A little while later the pink-vested someone returned and asked me if I had a health insurance card (in Czech).  I said I didn't and watched, crestfallen as she went to the next person, getting his documents from him and returning to her desk.  The school had made my appointment for me.  I was promised an English-speaking doctor.  Who was this woman and what was happening?  I was told I could pay out-of-pocket.  Were they going to make me wait extra long because of a lack of a card?  A sense of injustice welled up in me, compounded by my knowledge of being "the other" and the clock ticking towards 10 AM when I had a 10:30 class to teach.  After observing those around me, I decided, "It doesn't hurt to ask" and went towards the woman I could see seated behind the desk.

I couldn't see that another patient was seated next to her and was having some interview.  I tried to explain that I was the person from the school and she told me that I had to wait.  I knew I had to wait, I was just trying to clarify the situation.  I returned to my seat feeling awkward and rude.  "Charity, be nice.  They're busy right now.  There's nothing you could do.  You were just trying to make sure everything had been accounted for.  Being upset will not resolve anything.  Why don't you read some Louisa May Alcott to cheer you up?"  And that, I did.  I quite enjoyed the respite in the pages of the light-hearted Rose in Bloom.  And soon, I was summoned in Czech.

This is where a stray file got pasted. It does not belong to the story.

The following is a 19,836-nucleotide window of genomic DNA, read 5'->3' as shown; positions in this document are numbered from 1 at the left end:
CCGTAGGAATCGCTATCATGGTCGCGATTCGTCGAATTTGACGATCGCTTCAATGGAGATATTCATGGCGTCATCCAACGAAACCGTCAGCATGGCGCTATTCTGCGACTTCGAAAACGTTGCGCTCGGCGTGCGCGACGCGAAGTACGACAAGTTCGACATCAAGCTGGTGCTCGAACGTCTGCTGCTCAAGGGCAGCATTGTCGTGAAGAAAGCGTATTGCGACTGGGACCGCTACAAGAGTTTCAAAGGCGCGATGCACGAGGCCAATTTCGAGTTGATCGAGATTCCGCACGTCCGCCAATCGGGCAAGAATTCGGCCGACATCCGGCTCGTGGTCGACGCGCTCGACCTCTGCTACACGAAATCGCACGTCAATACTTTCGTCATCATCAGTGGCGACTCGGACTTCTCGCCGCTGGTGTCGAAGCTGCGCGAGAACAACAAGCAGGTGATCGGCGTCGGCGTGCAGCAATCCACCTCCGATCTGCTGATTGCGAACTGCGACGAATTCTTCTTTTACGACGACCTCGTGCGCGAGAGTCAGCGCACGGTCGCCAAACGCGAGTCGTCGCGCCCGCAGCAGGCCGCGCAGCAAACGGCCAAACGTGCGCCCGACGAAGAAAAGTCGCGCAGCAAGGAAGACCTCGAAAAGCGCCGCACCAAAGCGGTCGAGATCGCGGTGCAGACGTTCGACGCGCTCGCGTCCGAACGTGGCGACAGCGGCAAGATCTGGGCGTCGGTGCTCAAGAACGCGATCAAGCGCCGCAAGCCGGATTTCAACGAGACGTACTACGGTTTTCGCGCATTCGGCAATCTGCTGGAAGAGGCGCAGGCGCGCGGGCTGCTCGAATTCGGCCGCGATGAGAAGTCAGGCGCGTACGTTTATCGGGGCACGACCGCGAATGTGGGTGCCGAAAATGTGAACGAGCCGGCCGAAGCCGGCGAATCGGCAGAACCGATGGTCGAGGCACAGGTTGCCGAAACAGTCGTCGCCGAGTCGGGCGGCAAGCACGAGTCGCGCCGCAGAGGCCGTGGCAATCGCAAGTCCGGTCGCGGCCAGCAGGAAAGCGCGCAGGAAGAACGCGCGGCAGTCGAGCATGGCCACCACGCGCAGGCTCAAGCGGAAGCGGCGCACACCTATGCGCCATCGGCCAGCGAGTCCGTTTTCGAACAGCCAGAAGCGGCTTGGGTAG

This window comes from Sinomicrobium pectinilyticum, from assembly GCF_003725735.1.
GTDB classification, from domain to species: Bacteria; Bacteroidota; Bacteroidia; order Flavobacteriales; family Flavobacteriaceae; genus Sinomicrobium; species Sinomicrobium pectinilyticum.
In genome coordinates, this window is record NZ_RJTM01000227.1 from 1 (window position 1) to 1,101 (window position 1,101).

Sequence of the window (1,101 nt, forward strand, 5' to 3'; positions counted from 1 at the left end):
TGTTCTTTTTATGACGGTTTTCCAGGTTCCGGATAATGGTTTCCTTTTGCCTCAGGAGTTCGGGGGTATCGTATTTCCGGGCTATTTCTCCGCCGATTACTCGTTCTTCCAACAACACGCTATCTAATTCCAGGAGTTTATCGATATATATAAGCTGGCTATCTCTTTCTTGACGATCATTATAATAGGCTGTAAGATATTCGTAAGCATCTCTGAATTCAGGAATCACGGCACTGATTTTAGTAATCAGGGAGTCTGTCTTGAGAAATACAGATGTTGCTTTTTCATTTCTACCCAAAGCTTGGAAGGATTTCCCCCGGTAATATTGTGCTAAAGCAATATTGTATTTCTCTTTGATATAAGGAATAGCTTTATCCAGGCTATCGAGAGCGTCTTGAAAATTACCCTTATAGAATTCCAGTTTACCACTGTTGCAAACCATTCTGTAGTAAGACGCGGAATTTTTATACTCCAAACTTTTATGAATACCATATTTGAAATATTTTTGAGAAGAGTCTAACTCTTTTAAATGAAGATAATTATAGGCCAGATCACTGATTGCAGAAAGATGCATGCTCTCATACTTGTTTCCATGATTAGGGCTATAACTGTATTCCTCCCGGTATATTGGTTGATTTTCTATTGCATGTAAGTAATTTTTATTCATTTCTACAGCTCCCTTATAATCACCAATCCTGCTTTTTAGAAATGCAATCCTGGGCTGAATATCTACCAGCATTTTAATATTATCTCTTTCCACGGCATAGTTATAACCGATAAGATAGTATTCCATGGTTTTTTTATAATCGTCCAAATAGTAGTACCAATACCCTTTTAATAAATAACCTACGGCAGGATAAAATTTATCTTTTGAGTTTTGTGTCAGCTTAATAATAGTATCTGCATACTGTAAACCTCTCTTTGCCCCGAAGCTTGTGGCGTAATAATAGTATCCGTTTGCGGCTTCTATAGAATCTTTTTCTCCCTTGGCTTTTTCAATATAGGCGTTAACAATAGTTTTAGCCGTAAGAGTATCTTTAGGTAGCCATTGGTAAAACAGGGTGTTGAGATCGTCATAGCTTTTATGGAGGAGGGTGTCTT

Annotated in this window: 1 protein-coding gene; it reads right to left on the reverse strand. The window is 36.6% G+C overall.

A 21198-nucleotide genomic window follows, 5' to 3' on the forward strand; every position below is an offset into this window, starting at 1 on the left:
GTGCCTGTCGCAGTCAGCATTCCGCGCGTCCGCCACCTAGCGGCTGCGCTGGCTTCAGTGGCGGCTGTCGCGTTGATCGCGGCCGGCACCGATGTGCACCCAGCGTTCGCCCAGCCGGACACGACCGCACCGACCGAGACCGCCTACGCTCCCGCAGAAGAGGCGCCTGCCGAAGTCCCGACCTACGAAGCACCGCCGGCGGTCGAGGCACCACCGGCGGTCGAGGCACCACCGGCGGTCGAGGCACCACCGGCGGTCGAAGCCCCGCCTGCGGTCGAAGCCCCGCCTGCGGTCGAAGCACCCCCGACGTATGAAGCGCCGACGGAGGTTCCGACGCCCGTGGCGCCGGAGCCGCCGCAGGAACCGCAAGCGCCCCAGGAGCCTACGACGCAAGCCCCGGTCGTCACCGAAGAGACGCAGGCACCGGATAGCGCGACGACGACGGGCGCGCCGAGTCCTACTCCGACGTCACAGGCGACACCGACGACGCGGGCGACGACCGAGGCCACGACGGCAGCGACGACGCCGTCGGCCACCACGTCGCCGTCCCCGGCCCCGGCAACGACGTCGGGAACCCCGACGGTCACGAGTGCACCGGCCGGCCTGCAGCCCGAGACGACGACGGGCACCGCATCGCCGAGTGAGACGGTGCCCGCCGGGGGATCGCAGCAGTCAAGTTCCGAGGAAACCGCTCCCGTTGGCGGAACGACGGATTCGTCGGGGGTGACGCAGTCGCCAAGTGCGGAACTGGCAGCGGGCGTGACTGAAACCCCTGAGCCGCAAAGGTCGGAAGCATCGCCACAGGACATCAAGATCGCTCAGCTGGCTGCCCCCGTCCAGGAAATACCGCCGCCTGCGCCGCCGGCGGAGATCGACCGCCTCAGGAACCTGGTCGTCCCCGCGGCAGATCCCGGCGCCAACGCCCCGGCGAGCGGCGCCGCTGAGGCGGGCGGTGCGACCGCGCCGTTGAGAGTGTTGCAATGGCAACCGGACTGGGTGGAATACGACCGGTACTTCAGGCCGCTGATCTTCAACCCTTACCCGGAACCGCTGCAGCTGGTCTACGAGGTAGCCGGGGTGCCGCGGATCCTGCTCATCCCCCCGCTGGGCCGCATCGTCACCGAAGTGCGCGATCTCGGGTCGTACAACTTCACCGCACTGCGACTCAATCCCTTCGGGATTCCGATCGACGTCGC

I had a short interview with the vested woman.  At one point she asked me my height.  Unfortunately I couldn't answer in centimeters, so I said, "Nevím." Thinking I didn't understand, she repeated the question.  I then (in horrible Czech) told her that I did understand, I just only knew my height in the English system (that was a bit of a literal translation of what I said).  She told me (still in Czech) that the doctor would measure me.  So after a blood pressure check and paying my bill, I went to join the doctor.